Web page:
NHS scan and test delays 'worrying'
Health charities have called for urgent action to tackle delays in access to diagnostic tests in England.
The latest figures show that in April, nearly 17,000 patients had been waiting more than six weeks for scans and investigations - including for cancer.
NHS England says most patients are investigated promptly, despite a big rise in demand for tests.
The NHS constitution says no one should have to wait more than six weeks for a diagnostic test.
The number of such investigations has risen steeply in recent years in response to growing demand.
But the proportion of patients missing the deadline - including potentially some with cancer - has doubled in 12 months to more than 2%.
Labour's shadow health secretary, Andy Burnham, said: "Every day, yet more evidence emerges showing an NHS heading seriously downhill.
"Patients are waiting longer for crucial tests - causing stress and real anguish for worried families."'Top priority'
Macmillan Cancer Support said the NHS was "under strain" and there was a danger of cancer being "overlooked".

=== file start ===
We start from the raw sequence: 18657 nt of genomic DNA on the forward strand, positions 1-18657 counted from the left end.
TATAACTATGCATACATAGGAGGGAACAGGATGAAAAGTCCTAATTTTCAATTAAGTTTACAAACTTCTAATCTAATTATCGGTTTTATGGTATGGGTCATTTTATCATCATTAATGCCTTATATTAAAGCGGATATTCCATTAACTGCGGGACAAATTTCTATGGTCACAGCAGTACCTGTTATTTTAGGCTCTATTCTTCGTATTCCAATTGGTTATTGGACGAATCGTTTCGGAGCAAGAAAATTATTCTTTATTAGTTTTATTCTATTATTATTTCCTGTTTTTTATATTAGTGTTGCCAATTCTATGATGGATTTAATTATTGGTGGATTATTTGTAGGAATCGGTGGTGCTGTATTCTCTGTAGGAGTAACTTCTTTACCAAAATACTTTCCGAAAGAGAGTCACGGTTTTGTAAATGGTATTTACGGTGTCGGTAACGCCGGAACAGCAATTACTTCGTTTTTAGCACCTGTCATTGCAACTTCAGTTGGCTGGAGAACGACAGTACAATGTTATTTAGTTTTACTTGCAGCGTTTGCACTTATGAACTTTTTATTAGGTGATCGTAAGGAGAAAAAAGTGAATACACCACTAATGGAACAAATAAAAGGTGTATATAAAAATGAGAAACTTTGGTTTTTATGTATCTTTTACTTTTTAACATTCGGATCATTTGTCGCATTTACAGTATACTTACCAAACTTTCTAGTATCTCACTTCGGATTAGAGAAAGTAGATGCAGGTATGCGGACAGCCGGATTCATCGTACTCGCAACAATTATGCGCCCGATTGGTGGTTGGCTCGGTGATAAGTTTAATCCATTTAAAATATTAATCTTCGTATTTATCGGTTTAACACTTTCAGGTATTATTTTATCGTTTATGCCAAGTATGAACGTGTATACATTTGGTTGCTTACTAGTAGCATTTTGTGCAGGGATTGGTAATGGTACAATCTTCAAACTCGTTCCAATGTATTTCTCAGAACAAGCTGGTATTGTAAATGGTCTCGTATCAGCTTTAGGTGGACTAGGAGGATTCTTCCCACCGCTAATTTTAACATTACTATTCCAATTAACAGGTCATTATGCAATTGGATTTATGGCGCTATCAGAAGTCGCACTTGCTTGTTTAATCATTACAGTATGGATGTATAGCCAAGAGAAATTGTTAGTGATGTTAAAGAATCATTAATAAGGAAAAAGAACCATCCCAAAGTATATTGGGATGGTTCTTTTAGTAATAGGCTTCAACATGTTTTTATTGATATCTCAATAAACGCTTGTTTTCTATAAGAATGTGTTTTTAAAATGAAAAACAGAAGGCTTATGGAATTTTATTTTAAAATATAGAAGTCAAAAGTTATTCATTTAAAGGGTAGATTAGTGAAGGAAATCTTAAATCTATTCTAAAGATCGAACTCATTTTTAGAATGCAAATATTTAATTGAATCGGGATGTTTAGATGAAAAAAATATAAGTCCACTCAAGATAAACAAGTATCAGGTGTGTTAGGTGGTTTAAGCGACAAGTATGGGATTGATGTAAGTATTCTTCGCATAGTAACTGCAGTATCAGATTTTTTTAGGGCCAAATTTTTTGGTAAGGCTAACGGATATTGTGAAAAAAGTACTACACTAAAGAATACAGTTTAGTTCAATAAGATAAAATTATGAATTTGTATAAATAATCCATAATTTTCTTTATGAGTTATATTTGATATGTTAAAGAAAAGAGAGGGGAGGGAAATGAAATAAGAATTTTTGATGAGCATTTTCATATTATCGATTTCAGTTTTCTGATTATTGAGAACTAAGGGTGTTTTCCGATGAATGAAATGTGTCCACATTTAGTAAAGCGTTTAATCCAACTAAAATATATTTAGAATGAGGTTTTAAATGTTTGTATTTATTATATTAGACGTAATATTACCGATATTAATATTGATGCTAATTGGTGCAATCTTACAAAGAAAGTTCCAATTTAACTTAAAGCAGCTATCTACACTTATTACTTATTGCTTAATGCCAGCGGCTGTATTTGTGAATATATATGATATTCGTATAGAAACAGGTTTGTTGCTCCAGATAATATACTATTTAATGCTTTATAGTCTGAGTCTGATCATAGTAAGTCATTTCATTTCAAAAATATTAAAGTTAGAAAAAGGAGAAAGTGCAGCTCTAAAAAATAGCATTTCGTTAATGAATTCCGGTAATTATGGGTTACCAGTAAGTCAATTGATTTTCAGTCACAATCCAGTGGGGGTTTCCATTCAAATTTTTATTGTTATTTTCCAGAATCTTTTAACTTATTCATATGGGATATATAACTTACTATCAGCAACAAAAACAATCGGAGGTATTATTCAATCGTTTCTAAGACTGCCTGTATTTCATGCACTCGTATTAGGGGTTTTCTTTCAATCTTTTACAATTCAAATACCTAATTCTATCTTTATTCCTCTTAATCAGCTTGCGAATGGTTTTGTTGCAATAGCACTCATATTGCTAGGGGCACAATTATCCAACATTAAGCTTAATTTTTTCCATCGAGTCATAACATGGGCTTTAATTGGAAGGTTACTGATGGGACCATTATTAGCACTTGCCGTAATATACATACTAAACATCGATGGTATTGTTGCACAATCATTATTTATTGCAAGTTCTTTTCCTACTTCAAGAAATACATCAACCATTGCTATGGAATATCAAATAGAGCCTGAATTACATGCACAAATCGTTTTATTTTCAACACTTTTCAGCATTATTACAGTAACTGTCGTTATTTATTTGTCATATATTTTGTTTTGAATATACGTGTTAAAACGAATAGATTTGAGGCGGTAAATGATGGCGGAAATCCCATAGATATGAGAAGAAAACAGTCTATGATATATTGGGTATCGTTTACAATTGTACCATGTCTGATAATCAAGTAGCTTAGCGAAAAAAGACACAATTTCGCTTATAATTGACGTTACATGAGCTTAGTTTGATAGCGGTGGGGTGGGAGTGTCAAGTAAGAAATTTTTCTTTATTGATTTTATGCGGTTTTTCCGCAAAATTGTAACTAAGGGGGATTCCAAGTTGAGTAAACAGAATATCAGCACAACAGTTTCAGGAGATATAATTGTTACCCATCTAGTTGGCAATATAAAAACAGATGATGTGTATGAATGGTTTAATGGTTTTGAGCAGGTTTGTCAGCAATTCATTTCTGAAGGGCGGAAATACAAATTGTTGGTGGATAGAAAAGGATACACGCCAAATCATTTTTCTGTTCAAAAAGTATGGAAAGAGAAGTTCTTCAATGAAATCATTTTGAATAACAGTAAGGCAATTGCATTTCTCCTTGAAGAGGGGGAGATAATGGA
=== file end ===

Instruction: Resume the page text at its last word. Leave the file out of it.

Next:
End Quote NHS England spokeswoman
The vast majority of patients get their tests promptly”
Ciaran Devane, Macmillan's chief executive, said: "It is extremely worrying that the proportion of people who face delays in receiving vital tests which can diagnose cancer has doubled since this time last year, from 1.1% to 2.2%.
"Only two weeks ago we heard that more people are waiting longer to start treatment and now more people are waiting longer just to get diagnosed."
He added: "Each individual hospital has a responsibility to meet these targets, or they risk putting a patient's best chance of survival at risk.
"However, this government and the next also need to take responsibility. Macmillan Cancer Support is urging all political parties to make cancer a top priority at the upcoming general election."
NHS England says there were more than 50,000 additional tests carried out in April compared with the same time last year, and that most patients wait less than three weeks.
A spokeswoman said: "Timeliness of diagnosis and treatment is what patients expect and is essential to providing high quality care. The vast majority of patients get their tests promptly."